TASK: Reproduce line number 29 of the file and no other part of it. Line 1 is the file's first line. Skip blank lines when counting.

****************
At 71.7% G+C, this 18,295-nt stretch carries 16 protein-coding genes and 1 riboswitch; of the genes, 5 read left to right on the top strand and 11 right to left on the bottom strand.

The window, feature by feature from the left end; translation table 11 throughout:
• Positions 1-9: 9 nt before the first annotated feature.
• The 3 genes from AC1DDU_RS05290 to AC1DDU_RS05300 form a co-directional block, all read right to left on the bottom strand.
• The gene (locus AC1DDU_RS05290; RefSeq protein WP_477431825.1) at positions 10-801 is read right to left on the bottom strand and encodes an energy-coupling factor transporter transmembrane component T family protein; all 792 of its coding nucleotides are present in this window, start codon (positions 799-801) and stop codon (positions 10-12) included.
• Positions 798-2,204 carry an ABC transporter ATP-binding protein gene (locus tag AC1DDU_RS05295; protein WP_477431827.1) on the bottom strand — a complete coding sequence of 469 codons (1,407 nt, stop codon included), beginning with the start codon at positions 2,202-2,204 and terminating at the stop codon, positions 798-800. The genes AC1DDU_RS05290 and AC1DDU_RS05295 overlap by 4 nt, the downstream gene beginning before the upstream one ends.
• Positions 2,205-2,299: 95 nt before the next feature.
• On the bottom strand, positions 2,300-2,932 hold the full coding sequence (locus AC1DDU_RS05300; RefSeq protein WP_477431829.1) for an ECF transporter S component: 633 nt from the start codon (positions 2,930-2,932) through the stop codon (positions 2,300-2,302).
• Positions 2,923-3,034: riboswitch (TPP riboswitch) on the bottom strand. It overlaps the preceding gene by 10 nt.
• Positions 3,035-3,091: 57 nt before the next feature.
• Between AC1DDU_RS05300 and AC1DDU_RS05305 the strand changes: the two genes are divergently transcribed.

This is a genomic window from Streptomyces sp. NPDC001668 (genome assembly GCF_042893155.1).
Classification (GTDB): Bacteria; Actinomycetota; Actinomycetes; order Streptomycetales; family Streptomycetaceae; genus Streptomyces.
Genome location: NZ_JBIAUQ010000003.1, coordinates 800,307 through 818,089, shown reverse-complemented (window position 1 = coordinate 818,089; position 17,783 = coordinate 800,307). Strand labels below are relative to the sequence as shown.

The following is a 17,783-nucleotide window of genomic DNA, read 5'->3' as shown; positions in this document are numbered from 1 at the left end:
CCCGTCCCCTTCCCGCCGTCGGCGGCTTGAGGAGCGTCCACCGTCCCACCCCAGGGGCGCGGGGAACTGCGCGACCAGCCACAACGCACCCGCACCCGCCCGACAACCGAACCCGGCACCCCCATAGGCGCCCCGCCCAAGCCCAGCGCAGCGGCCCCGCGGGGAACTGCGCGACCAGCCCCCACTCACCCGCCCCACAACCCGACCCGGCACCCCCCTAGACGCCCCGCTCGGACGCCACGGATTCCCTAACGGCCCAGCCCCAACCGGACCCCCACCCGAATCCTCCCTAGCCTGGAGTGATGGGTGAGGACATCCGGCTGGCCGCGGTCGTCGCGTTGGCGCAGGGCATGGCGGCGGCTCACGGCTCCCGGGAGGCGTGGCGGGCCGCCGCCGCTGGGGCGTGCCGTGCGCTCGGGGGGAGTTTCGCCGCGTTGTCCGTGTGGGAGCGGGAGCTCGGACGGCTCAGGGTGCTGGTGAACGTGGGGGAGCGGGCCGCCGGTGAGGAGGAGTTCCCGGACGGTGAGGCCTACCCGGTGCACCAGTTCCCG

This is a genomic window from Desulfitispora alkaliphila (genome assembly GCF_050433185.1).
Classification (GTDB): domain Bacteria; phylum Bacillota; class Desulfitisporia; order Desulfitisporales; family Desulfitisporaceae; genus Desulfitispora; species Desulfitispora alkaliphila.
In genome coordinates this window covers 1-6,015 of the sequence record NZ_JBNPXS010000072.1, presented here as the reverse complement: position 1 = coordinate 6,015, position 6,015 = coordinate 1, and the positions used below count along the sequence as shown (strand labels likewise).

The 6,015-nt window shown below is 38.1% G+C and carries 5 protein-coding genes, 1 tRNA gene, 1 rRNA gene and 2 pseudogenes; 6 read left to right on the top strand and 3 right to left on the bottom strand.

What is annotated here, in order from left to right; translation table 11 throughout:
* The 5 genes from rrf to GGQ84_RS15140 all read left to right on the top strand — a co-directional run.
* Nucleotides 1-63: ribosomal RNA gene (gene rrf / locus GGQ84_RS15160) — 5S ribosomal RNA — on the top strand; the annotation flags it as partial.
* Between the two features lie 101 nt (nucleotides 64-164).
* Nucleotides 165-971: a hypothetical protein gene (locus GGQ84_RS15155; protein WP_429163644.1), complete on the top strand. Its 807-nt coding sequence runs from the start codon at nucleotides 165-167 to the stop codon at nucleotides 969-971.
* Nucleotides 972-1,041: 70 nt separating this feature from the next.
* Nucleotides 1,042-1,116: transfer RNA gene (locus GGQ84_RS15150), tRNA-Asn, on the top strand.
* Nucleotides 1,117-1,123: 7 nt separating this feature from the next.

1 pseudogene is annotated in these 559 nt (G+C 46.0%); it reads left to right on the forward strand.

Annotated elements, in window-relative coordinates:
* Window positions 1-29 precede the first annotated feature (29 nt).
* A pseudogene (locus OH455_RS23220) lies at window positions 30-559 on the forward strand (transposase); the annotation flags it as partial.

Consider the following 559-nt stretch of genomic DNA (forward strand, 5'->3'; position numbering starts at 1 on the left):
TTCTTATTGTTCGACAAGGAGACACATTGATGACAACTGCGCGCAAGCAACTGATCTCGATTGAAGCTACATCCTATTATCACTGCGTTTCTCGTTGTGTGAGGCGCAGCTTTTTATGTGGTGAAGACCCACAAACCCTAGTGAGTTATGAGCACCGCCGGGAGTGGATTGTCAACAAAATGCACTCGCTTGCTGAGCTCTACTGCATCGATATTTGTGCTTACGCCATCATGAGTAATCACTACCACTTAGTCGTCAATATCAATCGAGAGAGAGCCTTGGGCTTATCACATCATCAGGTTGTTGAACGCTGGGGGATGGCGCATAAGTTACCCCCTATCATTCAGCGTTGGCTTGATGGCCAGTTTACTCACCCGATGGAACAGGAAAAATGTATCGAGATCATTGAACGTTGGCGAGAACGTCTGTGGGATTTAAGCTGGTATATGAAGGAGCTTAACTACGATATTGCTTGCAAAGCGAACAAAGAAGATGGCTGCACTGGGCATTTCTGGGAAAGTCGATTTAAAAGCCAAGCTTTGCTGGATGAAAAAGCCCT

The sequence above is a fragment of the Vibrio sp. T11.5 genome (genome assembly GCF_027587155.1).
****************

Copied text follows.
1 pseudogene is annotated in these 559 nt (G+C 46.0%); it reads left to right on the forward strand.